The question often asked, is which hay is cheaper to feed? Well that depends. The easy answer is divide the purchase price of the square bale and divide that cost by the pound weight of the bale. The result is the cost per pound of hay. Do the same calculation for the round bale and compare the $/pound. But, we feed hay to provide nutrients and fiber. So a higher quality hay might cost more per pound but supply more nutrients. In this case, it actually cost less per pound of nutrient supplied. Forage testing by a reputable lab is the only way to accurately determine nutrient content.
The forage growing in a particular field, and treated the same, is the same on any given day. It makes no difference whether it is cut, dried and baled into round bales or square bales. Round versus square baling is a function of the storage, transportation and handling processes. If both round and square bales are treated properly, then the quality should be close to identical. When purchasing hay from a feed store, one does not usually know how much bales weigh or where they came from. One also does not know how many different fields are represented or how the field was managed (cutting interval, fertilization program, herbicides used). So, without a forage test, it is very difficult to compare hay.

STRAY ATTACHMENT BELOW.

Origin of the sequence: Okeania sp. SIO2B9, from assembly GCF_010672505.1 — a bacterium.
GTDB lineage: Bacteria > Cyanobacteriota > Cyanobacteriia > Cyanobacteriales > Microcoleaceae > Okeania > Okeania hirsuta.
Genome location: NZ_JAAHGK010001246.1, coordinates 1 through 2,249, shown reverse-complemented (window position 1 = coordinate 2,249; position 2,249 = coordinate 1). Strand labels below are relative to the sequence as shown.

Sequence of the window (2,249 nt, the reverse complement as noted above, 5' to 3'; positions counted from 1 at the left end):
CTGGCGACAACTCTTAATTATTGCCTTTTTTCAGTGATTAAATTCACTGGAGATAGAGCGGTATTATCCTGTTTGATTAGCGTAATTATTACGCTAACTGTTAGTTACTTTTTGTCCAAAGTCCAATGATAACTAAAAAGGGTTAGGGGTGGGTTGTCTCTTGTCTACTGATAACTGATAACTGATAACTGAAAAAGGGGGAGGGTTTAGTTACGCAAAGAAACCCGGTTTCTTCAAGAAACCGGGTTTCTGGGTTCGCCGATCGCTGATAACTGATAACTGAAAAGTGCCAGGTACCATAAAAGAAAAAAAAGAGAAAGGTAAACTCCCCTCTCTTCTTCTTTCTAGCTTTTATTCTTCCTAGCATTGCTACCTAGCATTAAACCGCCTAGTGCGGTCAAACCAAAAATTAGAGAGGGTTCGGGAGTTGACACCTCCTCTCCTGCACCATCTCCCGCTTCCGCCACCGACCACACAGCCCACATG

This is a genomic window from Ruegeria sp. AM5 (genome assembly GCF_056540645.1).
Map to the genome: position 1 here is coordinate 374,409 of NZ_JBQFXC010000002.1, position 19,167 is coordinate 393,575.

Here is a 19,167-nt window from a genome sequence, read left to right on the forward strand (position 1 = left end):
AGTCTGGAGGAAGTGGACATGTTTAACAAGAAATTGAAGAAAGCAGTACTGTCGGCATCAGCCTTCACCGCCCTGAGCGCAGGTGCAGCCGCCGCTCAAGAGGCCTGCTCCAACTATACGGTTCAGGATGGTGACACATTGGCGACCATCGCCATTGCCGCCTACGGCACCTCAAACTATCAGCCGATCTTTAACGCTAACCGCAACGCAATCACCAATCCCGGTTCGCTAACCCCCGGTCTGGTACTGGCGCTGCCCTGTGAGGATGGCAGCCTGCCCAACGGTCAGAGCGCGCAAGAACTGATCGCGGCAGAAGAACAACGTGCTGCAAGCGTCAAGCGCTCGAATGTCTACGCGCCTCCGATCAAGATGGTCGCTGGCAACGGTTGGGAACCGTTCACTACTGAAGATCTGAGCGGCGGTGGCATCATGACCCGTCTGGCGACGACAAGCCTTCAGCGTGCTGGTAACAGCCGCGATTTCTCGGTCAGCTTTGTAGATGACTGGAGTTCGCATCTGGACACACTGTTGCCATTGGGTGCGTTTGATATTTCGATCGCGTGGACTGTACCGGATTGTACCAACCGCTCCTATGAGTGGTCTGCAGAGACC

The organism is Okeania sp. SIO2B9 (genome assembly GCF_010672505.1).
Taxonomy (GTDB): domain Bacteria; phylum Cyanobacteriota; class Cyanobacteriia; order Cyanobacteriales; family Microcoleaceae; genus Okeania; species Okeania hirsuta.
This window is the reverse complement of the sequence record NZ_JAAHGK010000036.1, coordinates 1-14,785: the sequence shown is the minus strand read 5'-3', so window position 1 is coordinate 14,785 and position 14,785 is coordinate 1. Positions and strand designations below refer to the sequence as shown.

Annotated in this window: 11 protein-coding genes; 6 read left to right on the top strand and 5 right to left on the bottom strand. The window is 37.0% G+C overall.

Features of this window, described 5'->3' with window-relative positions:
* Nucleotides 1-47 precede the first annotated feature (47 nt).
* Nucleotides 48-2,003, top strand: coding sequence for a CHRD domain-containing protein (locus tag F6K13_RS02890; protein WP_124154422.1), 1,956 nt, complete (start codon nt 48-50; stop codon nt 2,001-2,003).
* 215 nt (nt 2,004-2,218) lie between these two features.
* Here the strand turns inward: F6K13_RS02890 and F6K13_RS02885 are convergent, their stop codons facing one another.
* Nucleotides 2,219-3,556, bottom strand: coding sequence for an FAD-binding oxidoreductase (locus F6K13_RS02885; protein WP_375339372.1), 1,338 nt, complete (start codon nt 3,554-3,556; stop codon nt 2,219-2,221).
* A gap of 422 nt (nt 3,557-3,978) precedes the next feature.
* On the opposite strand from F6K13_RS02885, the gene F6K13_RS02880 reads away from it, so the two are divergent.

Another cost to consider is when feeding hay is “quantity fed.” With square bales, it is easy to portion out how much animals get. When feeding round bales, generally animals eat it until it is gone. So, an animal that requires 15 pounds of fiber per day, might actually consume 20 pounds/head/day. Let’s assume that both the square and round baled hay costs .157 $/lb. An animal that eats 15 pounds of hay/day or $2.35/day. By eating an extra 5 pounds the costs becomes $3.14/day, on a monthly basis, $23.55 in additional cost. A continuous supply, in the case of horses, means they won’t be eating your barn down or stripping bark off of trees.
Most quality round bales are now stored in barns too, to alleviate wastage due to weather. However unless the round bale is fed in a trough of some type of containment equipment (hay ring), a percentage of will be wasted due to trampling and manure contamination and will not be eaten.
So which is cheaper to feed? Well that depends on your management. To learn more regarding hay or forage quality go to: http://edis.ifas.ufl.edu/pdffiles/AG/AG16100.pdf